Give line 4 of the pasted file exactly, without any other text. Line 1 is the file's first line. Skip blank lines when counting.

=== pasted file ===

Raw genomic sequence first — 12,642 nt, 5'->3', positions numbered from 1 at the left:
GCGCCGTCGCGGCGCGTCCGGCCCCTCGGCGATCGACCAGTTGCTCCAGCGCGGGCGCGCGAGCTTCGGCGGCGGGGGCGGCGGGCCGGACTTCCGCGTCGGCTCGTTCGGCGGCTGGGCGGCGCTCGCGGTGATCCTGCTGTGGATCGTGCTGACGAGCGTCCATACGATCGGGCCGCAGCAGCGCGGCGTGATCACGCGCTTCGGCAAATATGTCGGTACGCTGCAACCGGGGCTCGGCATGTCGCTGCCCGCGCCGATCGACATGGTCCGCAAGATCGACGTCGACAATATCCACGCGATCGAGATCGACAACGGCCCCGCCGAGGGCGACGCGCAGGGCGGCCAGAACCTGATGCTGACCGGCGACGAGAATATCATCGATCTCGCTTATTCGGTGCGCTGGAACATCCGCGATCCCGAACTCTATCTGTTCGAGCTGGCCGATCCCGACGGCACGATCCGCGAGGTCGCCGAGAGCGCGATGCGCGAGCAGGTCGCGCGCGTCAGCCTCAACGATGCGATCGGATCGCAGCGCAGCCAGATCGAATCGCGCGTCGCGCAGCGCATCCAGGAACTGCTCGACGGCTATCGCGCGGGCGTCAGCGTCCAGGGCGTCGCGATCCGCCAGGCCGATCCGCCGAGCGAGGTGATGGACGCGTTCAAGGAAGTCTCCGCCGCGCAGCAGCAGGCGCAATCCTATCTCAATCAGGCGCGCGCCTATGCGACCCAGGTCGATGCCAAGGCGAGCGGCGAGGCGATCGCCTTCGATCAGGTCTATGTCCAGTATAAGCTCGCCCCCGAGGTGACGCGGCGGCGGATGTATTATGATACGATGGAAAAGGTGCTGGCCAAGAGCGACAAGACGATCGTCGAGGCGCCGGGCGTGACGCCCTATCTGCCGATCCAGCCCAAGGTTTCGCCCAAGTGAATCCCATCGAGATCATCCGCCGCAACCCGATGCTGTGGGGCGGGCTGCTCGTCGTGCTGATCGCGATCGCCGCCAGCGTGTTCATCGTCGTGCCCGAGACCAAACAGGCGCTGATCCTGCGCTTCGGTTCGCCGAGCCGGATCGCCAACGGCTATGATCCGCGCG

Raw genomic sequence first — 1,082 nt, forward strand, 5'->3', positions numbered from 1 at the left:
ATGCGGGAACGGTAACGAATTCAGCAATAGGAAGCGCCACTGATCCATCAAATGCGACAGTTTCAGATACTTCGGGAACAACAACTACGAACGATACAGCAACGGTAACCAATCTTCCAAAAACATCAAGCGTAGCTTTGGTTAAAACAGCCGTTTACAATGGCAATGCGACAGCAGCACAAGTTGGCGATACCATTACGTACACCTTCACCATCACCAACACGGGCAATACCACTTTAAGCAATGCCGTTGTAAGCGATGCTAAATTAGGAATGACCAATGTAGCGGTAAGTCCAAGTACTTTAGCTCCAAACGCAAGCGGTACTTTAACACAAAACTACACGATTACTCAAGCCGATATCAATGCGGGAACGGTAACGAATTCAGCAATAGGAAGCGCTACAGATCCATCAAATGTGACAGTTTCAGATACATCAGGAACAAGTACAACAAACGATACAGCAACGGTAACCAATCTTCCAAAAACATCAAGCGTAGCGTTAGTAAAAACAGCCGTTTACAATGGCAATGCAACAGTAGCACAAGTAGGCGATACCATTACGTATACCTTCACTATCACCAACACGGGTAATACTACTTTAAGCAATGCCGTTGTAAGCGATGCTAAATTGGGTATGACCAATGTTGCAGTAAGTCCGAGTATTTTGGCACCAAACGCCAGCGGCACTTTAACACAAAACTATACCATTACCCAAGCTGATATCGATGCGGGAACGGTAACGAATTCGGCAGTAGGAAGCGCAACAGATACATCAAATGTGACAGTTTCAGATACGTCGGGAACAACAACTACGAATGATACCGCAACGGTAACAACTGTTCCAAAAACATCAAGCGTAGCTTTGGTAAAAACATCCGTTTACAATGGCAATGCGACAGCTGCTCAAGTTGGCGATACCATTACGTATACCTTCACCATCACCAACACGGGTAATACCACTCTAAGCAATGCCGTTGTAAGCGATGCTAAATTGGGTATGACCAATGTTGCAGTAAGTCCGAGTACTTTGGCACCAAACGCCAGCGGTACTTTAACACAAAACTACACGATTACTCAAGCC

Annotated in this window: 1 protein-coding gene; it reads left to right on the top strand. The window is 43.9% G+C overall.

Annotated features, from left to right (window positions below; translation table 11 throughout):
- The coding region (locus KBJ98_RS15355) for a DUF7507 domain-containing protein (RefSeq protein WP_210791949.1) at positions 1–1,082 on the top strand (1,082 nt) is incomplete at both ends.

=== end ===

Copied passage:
ATGCGGGAACGGTAACGAATTCAGCAATAGGAAGCGCCACTGATCCATCAAATGCGACAGTTTCAGATACTTCGGGAACAACAACTACGAACGATACAGCAACGGTAACCAATCTTCCAAAAACATCAAGCGTAGCTTTGGTTAAAACAGCCGTTTACAATGGCAATGCGACAGCAGCACAAGTTGGCGATACCATTACGTACACCTTCACCATCACCAACACGGGCAATACCACTTTAAGCAATGCCGTTGTAAGCGATGCTAAATTAGGAATGACCAATGTAGCGGTAAGTCCAAGTACTTTAGCTCCAAACGCAAGCGGTACTTTAACACAAAACTACACGATTACTCAAGCCGATATCAATGCGGGAACGGTAACGAATTCAGCAATAGGAAGCGCTACAGATCCATCAAATGTGACAGTTTCAGATACATCAGGAACAAGTACAACAAACGATACAGCAACGGTAACCAATCTTCCAAAAACATCAAGCGTAGCGTTAGTAAAAACAGCCGTTTACAATGGCAATGCAACAGTAGCACAAGTAGGCGATACCATTACGTATACCTTCACTATCACCAACACGGGTAATACTACTTTAAGCAATGCCGTTGTAAGCGATGCTAAATTGGGTATGACCAATGTTGCAGTAAGTCCGAGTATTTTGGCACCAAACGCCAGCGGCACTTTAACACAAAACTATACCATTACCCAAGCTGATATCGATGCGGGAACGGTAACGAATTCGGCAGTAGGAAGCGCAACAGATACATCAAATGTGACAGTTTCAGATACGTCGGGAACAACAACTACGAATGATACCGCAACGGTAACAACTGTTCCAAAAACATCAAGCGTAGCTTTGGTAAAAACATCCGTTTACAATGGCAATGCGACAGCTGCTCAAGTTGGCGATACCATTACGTATACCTTCACCATCACCAACACGGGTAATACCACTCTAAGCAATGCCGTTGTAAGCGATGCTAAATTGGGTATGACCAATGTTGCAGTAAGTCCGAGTACTTTGGCACCAAACGCCAGCGGTACTTTAACACAAAACTACACGATTACTCAAGCC